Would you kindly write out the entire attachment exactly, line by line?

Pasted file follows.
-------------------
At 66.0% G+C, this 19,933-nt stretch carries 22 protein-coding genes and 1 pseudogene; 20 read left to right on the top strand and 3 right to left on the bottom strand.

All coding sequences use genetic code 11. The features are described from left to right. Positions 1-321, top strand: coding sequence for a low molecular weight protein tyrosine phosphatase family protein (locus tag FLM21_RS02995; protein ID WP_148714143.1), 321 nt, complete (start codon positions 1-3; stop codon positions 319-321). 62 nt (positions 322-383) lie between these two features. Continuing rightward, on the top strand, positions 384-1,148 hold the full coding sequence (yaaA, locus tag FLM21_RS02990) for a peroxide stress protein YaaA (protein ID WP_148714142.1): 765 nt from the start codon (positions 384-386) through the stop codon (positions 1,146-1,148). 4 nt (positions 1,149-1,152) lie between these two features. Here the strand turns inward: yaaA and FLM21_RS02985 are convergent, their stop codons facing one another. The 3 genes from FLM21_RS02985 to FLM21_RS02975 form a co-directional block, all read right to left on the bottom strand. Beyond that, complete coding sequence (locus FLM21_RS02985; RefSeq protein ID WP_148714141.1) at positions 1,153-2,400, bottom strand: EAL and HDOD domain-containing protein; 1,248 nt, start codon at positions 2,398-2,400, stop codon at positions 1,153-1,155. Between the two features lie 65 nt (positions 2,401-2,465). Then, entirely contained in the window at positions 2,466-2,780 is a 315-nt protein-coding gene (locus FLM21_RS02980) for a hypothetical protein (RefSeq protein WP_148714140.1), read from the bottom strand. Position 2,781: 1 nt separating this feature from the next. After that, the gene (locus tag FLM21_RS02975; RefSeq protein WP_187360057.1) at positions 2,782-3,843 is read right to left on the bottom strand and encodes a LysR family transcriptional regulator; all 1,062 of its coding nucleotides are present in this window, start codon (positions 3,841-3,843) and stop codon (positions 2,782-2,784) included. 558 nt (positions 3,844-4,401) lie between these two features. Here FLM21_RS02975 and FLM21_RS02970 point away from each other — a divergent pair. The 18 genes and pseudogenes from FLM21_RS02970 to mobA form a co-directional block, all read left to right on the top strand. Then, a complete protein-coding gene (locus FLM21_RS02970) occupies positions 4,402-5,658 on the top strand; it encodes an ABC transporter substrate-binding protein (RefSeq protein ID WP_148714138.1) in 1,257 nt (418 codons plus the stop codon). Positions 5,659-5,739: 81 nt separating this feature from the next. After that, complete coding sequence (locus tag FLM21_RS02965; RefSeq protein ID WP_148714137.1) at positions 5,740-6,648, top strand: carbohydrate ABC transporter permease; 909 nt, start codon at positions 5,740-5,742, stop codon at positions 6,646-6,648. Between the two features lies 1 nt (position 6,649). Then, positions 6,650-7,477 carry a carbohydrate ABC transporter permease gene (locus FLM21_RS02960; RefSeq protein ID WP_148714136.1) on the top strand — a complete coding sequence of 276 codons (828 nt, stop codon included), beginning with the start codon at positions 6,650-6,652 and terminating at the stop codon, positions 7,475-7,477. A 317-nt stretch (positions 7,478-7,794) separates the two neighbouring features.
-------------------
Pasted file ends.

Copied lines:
At 66.0% G+C, this 19,933-nt stretch carries 22 protein-coding genes and 1 pseudogene; 20 read left to right on the top strand and 3 right to left on the bottom strand.

All coding sequences use genetic code 11. The features are described from left to right. Positions 1-321, top strand: coding sequence for a low molecular weight protein tyrosine phosphatase family protein (locus tag FLM21_RS02995; protein ID WP_148714143.1), 321 nt, complete (start codon positions 1-3; stop codon positions 319-321). 62 nt (positions 322-383) lie between these two features. Continuing rightward, on the top strand, positions 384-1,148 hold the full coding sequence (yaaA, locus tag FLM21_RS02990) for a peroxide stress protein YaaA (protein ID WP_148714142.1): 765 nt from the start codon (positions 384-386) through the stop codon (positions 1,146-1,148). 4 nt (positions 1,149-1,152) lie between these two features. Here the strand turns inward: yaaA and FLM21_RS02985 are convergent, their stop codons facing one another. The 3 genes from FLM21_RS02985 to FLM21_RS02975 form a co-directional block, all read right to left on the bottom strand. Beyond that, complete coding sequence (locus FLM21_RS02985; RefSeq protein ID WP_148714141.1) at positions 1,153-2,400, bottom strand: EAL and HDOD domain-containing protein; 1,248 nt, start codon at positions 2,398-2,400, stop codon at positions 1,153-1,155. Between the two features lie 65 nt (positions 2,401-2,465). Then, entirely contained in the window at positions 2,466-2,780 is a 315-nt protein-coding gene (locus FLM21_RS02980) for a hypothetical protein (RefSeq protein WP_148714140.1), read from the bottom strand. Position 2,781: 1 nt separating this feature from the next. After that, the gene (locus tag FLM21_RS02975; RefSeq protein WP_187360057.1) at positions 2,782-3,843 is read right to left on the bottom strand and encodes a LysR family transcriptional regulator; all 1,062 of its coding nucleotides are present in this window, start codon (positions 3,841-3,843) and stop codon (positions 2,782-2,784) included. 558 nt (positions 3,844-4,401) lie between these two features. Here FLM21_RS02975 and FLM21_RS02970 point away from each other — a divergent pair. The 18 genes and pseudogenes from FLM21_RS02970 to mobA form a co-directional block, all read left to right on the top strand. Then, a complete protein-coding gene (locus FLM21_RS02970) occupies positions 4,402-5,658 on the top strand; it encodes an ABC transporter substrate-binding protein (RefSeq protein ID WP_148714138.1) in 1,257 nt (418 codons plus the stop codon). Positions 5,659-5,739: 81 nt separating this feature from the next. After that, complete coding sequence (locus tag FLM21_RS02965; RefSeq protein ID WP_148714137.1) at positions 5,740-6,648, top strand: carbohydrate ABC transporter permease; 909 nt, start codon at positions 5,740-5,742, stop codon at positions 6,646-6,648. Between the two features lies 1 nt (position 6,649). Then, positions 6,650-7,477 carry a carbohydrate ABC transporter permease gene (locus FLM21_RS02960; RefSeq protein ID WP_148714136.1) on the top strand — a complete coding sequence of 276 codons (828 nt, stop codon included), beginning with the start codon at positions 6,650-6,652 and terminating at the stop codon, positions 7,475-7,477. A 317-nt stretch (positions 7,478-7,794) separates the two neighbouring features.